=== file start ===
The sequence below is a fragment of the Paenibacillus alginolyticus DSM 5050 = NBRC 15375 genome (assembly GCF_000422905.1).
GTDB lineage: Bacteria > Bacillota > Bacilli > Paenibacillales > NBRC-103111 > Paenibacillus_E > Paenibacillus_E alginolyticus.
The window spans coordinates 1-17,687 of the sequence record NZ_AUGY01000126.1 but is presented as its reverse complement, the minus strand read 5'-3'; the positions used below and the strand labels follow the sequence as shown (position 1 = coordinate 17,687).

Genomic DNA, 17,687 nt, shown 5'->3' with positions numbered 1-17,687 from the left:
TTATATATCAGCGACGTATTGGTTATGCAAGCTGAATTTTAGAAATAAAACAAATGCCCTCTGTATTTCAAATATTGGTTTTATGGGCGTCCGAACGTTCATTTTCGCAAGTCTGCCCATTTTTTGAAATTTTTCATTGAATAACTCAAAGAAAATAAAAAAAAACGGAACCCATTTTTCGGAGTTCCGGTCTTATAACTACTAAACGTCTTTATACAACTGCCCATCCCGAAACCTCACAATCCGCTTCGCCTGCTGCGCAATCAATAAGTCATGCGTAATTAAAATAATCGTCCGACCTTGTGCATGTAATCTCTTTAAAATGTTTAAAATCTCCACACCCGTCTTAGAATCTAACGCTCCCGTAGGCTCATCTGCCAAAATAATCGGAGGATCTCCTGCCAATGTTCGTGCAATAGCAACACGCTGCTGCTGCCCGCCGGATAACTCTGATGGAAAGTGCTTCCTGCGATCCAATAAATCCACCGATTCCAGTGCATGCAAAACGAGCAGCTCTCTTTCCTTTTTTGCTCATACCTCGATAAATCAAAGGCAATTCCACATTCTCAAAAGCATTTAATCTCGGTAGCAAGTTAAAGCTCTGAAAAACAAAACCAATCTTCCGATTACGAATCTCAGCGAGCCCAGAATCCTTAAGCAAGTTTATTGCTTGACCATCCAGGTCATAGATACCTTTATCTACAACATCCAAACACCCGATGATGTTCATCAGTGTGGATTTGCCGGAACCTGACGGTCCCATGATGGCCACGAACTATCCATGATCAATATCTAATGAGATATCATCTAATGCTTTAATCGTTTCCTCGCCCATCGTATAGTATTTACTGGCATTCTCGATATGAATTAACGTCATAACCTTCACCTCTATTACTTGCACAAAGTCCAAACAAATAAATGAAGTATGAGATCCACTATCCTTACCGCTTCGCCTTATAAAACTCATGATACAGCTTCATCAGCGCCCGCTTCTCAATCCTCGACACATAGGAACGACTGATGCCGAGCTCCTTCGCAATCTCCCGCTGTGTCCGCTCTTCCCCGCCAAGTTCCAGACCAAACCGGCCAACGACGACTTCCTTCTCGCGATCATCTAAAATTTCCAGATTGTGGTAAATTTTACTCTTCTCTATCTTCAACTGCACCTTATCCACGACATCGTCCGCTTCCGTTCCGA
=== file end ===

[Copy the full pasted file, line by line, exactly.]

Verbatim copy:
The sequence below is a fragment of the Paenibacillus alginolyticus DSM 5050 = NBRC 15375 genome (assembly GCF_000422905.1).
GTDB lineage: Bacteria > Bacillota > Bacilli > Paenibacillales > NBRC-103111 > Paenibacillus_E > Paenibacillus_E alginolyticus.
The window spans coordinates 1-17,687 of the sequence record NZ_AUGY01000126.1 but is presented as its reverse complement, the minus strand read 5'-3'; the positions used below and the strand labels follow the sequence as shown (position 1 = coordinate 17,687).

Genomic DNA, 17,687 nt, shown 5'->3' with positions numbered 1-17,687 from the left:
TTATATATCAGCGACGTATTGGTTATGCAAGCTGAATTTTAGAAATAAAACAAATGCCCTCTGTATTTCAAATATTGGTTTTATGGGCGTCCGAACGTTCATTTTCGCAAGTCTGCCCATTTTTTGAAATTTTTCATTGAATAACTCAAAGAAAATAAAAAAAAACGGAACCCATTTTTCGGAGTTCCGGTCTTATAACTACTAAACGTCTTTATACAACTGCCCATCCCGAAACCTCACAATCCGCTTCGCCTGCTGCGCAATCAATAAGTCATGCGTAATTAAAATAATCGTCCGACCTTGTGCATGTAATCTCTTTAAAATGTTTAAAATCTCCACACCCGTCTTAGAATCTAACGCTCCCGTAGGCTCATCTGCCAAAATAATCGGAGGATCTCCTGCCAATGTTCGTGCAATAGCAACACGCTGCTGCTGCCCGCCGGATAACTCTGATGGAAAGTGCTTCCTGCGATCCAATAAATCCACCGATTCCAGTGCATGCAAAACGAGCAGCTCTCTTTCCTTTTTTGCTCATACCTCGATAAATCAAAGGCAATTCCACATTCTCAAAAGCATTTAATCTCGGTAGCAAGTTAAAGCTCTGAAAAACAAAACCAATCTTCCGATTACGAATCTCAGCGAGCCCAGAATCCTTAAGCAAGTTTATTGCTTGACCATCCAGGTCATAGATACCTTTATCTACAACATCCAAACACCCGATGATGTTCATCAGTGTGGATTTGCCGGAACCTGACGGTCCCATGATGGCCACGAACTATCCATGATCAATATCTAATGAGATATCATCTAATGCTTTAATCGTTTCCTCGCCCATCGTATAGTATTTACTGGCATTCTCGATATGAATTAACGTCATAACCTTCACCTCTATTACTTGCACAAAGTCCAAACAAATAAATGAAGTATGAGATCCACTATCCTTACCGCTTCGCCTTATAAAACTCATGATACAGCTTCATCAGCGCCCGCTTCTCAATCCTCGACACATAGGAACGACTGATGCCGAGCTCCTTCGCAATCTCCCGCTGTGTCCGCTCTTCCCCGCCAAGTTCCAGACCAAACCGGCCAACGACGACTTCCTTCTCGCGATCATCTAAAATTTCCAGATTGTGGTAAATTTTACTCTTCTCTATCTTCAACTGCACCTTATCCACGACATCGTCCGCTTCCGTTCCGA